RATESETTER has said it is making progress towards becoming “cash flow positive” after revealing a £26.7m loss in its latest annual results.
The peer-to-peer lender posted a 47 per cent rise in revenues to £34.3m for the year ended 31 March 2018, but its losses widened, due to the fallout from its wholesale lending “interventions” in 2017.
RateSetter recorded a one-off goodwill impairment of £13.5m in its latest annual results, due to the acquisition of two former wholesale lending partners in May 2017 after they fell into financial difficulty.
RateSetter purchased the operating subsidiaries of the Vehicle Trading Group in May 2017 after the company went into administration because it had taken on too much debt.
The companies, Vehicle Credit, which makes loans to consumers to buy cars. and Vehicle Stocking, which makes loans to motor dealerships to buy cars, have been integrated into RateSetter’s motor finance division.
RateSetter said it has “rapidly reduced operating losses” during the current financial year, having recently completed a £15m equity raise that valued the platform at £261m.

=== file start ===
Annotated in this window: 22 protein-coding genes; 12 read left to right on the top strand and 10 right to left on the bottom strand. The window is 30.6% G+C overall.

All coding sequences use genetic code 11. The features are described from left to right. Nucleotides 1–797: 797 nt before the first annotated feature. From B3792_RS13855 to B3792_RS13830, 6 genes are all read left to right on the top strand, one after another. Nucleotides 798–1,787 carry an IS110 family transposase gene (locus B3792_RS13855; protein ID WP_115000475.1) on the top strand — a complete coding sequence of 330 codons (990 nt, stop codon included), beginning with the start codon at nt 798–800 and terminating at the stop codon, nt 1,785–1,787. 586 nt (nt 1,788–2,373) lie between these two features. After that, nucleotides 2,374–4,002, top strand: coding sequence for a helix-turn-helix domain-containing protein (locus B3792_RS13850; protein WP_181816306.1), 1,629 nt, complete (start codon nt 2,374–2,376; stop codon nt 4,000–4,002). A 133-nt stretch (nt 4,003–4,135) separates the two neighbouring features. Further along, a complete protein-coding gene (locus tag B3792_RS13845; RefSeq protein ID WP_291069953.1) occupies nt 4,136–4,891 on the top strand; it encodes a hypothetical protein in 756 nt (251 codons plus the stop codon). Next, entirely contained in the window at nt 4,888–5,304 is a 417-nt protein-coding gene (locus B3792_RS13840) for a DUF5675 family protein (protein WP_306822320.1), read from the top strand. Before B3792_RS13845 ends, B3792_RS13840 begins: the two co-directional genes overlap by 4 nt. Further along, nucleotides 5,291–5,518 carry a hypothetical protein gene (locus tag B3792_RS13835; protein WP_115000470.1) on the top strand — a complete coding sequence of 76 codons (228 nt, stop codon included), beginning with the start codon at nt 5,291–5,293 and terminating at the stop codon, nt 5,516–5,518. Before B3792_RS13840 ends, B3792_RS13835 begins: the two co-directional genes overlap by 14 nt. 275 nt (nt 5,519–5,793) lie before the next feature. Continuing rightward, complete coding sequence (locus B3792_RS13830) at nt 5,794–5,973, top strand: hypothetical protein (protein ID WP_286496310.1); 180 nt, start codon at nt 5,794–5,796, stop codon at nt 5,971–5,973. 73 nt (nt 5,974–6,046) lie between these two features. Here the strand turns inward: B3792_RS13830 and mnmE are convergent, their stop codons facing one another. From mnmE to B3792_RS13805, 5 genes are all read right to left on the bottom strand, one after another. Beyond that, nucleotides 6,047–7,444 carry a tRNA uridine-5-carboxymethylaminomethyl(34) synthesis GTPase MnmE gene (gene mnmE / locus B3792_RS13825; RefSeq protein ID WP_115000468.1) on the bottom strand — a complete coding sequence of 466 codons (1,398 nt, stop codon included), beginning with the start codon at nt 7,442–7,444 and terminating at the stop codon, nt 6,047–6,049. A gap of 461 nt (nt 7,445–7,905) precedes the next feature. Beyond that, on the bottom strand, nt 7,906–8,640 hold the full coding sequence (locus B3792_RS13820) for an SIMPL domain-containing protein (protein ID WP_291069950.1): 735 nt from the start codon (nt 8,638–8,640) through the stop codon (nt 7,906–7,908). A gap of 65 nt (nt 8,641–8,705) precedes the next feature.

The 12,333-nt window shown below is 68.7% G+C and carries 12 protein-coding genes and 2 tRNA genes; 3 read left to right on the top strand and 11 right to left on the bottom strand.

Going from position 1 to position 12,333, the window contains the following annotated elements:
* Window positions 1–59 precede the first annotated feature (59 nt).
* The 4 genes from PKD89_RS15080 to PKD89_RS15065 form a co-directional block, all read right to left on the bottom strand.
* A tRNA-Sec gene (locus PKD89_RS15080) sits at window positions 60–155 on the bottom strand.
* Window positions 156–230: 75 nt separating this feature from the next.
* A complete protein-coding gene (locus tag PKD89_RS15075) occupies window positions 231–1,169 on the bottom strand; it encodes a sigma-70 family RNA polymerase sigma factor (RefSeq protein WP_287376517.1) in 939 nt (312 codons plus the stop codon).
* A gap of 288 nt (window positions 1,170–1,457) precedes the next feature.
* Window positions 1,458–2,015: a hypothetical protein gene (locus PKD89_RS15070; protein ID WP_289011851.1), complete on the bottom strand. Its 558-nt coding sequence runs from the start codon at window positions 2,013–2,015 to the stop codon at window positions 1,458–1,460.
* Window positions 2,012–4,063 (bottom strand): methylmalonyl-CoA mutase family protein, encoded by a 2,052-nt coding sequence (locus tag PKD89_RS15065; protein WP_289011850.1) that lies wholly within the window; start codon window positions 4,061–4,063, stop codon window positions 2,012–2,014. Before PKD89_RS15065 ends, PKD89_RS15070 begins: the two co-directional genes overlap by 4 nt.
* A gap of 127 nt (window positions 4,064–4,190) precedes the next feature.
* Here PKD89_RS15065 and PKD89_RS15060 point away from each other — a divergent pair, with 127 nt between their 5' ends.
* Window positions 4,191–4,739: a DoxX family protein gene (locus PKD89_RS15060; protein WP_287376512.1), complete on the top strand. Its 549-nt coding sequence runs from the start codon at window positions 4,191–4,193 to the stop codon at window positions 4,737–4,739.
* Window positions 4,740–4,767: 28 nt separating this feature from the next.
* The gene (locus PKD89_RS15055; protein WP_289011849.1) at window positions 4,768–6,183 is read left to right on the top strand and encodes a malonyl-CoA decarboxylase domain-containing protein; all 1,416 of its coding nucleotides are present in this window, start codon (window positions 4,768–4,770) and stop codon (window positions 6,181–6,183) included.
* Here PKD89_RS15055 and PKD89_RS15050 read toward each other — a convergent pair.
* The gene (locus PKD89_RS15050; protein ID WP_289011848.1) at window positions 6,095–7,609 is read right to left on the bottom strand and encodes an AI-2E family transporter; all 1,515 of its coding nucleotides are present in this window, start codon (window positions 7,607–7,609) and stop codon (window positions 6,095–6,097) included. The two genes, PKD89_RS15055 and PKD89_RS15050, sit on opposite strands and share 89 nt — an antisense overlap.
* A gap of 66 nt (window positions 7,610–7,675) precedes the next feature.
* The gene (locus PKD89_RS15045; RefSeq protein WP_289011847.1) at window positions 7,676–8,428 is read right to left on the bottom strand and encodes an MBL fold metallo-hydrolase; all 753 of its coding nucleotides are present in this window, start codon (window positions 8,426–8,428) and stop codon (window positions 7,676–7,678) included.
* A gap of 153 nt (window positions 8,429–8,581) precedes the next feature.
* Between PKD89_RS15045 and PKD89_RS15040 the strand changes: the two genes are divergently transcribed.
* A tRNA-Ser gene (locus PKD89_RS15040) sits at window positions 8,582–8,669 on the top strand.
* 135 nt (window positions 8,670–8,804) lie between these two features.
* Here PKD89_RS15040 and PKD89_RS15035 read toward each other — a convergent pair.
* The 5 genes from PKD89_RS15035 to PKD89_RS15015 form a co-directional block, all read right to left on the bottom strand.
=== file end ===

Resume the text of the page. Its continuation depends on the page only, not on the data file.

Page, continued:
The firm said the fundraise reflected the progress being made towards becoming cash flow positive.
“We will look back on 2017 as a formative year,” Rhydian Lewis (pictured), chief executive of RateSetter, said.
“Building a new asset class and disrupting the status quo was always bound to be a bumpy journey. The key is to emerge stronger, and this is exactly what we have done.
“From a customer perspective, it was another good year and the number of active RateSetter investors has already increased to 50,000 in the current year.
“This number continues to increase as our reputation grows and the RateSetter brand becomes more widely known as a low risk way for people to earn more on their money, including in their ISA.”
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This is the second time that RateSetter’s annual results have been impacted by its wholesale lending interventions. Last year, the firm took a £14m hit from acquiring Adpod, a struggling advertising company that had borrowed from one of RateSetter’s former wholesale lending partners.
RateSetter made the decision to absorb the losses from the loan rather than use the provision fund.